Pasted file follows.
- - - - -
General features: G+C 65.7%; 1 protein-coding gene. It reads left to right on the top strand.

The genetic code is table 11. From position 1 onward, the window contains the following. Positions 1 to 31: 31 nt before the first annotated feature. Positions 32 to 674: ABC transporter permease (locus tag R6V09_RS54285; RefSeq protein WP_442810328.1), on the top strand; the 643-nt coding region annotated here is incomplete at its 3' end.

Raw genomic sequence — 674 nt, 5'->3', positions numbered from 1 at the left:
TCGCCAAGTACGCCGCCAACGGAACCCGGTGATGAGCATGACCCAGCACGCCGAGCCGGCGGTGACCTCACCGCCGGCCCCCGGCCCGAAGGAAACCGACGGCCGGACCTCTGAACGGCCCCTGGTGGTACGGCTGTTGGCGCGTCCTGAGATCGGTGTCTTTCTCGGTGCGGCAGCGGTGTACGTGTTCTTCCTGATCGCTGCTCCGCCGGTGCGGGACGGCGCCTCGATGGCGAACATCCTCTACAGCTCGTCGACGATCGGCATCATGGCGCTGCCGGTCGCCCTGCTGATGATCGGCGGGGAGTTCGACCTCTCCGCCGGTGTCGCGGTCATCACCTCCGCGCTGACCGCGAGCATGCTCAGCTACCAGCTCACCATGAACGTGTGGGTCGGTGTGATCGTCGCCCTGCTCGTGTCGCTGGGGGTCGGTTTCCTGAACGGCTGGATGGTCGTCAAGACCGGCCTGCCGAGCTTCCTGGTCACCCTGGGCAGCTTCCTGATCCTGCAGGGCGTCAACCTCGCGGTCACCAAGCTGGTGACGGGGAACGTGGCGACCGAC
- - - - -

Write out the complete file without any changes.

General features: G+C 65.7%; 1 protein-coding gene. It reads left to right on the top strand.

The genetic code is table 11. From position 1 onward, the window contains the following. Positions 1 to 31: 31 nt before the first annotated feature. Positions 32 to 674: ABC transporter permease (locus tag R6V09_RS54285; RefSeq protein WP_442810328.1), on the top strand; the 643-nt coding region annotated here is incomplete at its 3' end.

Raw genomic sequence — 674 nt, 5'->3', positions numbered from 1 at the left:
TCGCCAAGTACGCCGCCAACGGAACCCGGTGATGAGCATGACCCAGCACGCCGAGCCGGCGGTGACCTCACCGCCGGCCCCCGGCCCGAAGGAAACCGACGGCCGGACCTCTGAACGGCCCCTGGTGGTACGGCTGTTGGCGCGTCCTGAGATCGGTGTCTTTCTCGGTGCGGCAGCGGTGTACGTGTTCTTCCTGATCGCTGCTCCGCCGGTGCGGGACGGCGCCTCGATGGCGAACATCCTCTACAGCTCGTCGACGATCGGCATCATGGCGCTGCCGGTCGCCCTGCTGATGATCGGCGGGGAGTTCGACCTCTCCGCCGGTGTCGCGGTCATCACCTCCGCGCTGACCGCGAGCATGCTCAGCTACCAGCTCACCATGAACGTGTGGGTCGGTGTGATCGTCGCCCTGCTCGTGTCGCTGGGGGTCGGTTTCCTGAACGGCTGGATGGTCGTCAAGACCGGCCTGCCGAGCTTCCTGGTCACCCTGGGCAGCTTCCTGATCCTGCAGGGCGTCAACCTCGCGGTCACCAAGCTGGTGACGGGGAACGTGGCGACCGAC